Sleep Deprivation in the Transportation Industry

A recently published study on the professions that see the most sleep deprivation has ranked transportation and material moving among the worst four. This may not be a surprise to long-haul truck drivers in Missouri, most of whom know how widespread and how dangerous it is to drive drowsy.

Overall, the study found that 35.6% of all respondents (composed of 150,000 working adults in the U.S.) claimed to get less than seven hours of sleep in 2018. In 2010, that percentage was 30.9%. Between those two years, truckers saw an increase from 32% to 41%.

The highest percentage of sleep-deprived workers was found in the military and police, with 50% of respondents with these backgrounds reporting poor sleep. This was followed by 45% of health care workers. Also, 41% of individuals in production claimed inadequate sleep. Across all industries, men, older adults, residents of the western United States, multiracial individuals and those who have been divorced or widowed saw the most drastic rise in sleep deprivation.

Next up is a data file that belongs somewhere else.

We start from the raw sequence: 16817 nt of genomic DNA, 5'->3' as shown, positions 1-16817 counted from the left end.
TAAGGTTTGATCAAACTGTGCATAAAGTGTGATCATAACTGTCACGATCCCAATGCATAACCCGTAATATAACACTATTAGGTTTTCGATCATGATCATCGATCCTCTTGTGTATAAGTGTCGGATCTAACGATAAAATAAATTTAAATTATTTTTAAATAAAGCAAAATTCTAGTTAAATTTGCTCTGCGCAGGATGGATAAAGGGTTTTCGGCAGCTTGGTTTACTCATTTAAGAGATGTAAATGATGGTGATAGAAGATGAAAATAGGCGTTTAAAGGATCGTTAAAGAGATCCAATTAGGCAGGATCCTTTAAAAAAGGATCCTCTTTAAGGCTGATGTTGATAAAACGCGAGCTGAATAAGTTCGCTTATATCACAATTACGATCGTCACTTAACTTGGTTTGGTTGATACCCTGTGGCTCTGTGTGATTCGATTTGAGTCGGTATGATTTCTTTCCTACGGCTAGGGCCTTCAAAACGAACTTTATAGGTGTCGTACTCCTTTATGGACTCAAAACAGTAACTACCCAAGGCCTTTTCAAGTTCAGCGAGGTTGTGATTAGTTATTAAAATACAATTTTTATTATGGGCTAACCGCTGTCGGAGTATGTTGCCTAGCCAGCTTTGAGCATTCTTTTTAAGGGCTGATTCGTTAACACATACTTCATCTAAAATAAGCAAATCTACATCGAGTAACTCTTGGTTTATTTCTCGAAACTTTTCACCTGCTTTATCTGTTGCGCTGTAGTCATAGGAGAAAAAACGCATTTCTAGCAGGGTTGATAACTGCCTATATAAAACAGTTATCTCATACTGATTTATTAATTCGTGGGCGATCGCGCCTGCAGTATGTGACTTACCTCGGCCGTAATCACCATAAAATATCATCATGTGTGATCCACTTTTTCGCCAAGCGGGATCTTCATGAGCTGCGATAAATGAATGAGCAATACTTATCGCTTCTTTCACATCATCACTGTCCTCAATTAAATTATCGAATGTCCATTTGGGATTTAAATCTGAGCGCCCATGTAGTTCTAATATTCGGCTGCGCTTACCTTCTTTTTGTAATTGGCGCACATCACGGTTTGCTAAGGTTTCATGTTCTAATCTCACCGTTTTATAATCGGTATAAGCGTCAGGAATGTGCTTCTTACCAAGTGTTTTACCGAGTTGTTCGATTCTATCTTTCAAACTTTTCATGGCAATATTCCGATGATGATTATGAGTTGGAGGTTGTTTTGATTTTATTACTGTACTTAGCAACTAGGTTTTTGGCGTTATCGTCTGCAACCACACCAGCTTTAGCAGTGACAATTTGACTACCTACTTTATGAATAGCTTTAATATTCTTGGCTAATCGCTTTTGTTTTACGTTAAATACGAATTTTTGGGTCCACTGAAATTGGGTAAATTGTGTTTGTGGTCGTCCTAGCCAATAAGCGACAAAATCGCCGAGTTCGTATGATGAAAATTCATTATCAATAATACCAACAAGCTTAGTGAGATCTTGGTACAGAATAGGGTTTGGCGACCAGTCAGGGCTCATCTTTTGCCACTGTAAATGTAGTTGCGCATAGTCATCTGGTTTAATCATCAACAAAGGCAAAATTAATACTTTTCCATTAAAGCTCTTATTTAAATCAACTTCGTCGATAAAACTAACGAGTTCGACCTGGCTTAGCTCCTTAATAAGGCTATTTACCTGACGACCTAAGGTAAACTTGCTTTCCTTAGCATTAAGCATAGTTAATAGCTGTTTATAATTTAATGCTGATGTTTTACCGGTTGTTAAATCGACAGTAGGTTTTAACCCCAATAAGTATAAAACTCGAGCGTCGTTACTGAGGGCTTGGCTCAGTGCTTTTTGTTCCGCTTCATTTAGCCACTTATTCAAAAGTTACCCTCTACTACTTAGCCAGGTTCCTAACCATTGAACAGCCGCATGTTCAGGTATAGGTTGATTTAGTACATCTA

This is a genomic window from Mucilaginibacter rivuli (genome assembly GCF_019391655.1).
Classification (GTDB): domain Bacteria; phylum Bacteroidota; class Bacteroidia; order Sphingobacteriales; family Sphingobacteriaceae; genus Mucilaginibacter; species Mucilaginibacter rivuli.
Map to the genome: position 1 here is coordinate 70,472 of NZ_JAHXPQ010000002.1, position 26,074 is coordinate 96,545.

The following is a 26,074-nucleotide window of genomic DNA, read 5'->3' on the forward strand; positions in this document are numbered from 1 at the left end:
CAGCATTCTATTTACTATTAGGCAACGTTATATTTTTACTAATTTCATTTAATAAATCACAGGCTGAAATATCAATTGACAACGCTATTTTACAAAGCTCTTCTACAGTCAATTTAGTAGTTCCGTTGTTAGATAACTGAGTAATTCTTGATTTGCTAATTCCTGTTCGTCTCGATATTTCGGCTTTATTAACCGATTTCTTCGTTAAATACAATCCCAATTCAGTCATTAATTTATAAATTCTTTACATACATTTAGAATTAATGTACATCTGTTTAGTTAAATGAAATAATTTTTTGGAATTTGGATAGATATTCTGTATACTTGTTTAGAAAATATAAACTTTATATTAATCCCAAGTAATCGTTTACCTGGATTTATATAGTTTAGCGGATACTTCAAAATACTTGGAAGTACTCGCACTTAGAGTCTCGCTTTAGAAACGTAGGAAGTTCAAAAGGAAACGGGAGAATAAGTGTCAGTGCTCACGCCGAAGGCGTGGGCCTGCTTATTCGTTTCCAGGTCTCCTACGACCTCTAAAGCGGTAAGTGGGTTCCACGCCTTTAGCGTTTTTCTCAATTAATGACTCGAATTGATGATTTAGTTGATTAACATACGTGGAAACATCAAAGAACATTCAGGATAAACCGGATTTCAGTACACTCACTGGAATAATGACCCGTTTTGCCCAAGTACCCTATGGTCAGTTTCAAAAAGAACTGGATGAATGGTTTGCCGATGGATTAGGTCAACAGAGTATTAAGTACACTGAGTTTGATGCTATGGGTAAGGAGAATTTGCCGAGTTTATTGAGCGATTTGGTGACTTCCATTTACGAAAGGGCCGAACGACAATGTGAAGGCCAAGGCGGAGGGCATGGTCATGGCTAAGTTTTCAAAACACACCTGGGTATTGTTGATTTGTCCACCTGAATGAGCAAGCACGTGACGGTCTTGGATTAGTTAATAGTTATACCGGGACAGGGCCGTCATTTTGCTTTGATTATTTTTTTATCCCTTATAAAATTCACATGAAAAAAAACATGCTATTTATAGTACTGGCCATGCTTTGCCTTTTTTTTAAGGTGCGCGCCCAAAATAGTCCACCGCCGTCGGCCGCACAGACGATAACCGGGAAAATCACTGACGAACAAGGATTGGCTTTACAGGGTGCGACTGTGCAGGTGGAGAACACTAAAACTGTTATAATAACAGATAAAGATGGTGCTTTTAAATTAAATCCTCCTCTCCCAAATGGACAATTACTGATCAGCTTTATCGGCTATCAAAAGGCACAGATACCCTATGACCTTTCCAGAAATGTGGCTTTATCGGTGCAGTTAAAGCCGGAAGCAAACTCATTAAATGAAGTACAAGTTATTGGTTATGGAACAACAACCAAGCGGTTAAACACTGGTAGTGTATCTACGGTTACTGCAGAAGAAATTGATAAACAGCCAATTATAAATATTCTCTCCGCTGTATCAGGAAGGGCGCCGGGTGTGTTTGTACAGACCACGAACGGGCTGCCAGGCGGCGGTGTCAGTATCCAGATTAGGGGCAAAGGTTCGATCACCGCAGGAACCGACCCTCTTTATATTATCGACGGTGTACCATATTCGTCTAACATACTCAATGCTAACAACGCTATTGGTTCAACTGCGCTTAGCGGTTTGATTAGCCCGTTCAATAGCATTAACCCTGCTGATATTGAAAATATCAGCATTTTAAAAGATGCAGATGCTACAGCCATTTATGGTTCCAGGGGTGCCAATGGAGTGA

There are no doubt several factors behind this rise, such as longer work hours and greater workplace stress. The industries mentioned above allow for 24-hour shift work, which can also lead to drowsiness. Another factor is the wider availability of electronic devices that keep their users up at night.

Drowsiness in truckers is dangerous because it leads to truck crashes. Drowsiness impairs one’s judgment, vision and reaction times, among other things. Someone who has been injured at the hands of a negligent trucker may seek compensation from the at-fault trucking company via a personal injury claim. After determining how much one may recover in damages in light of Missouri’s comparative fault laws, the lawyer may help the plaintiff negotiate for a settlement.


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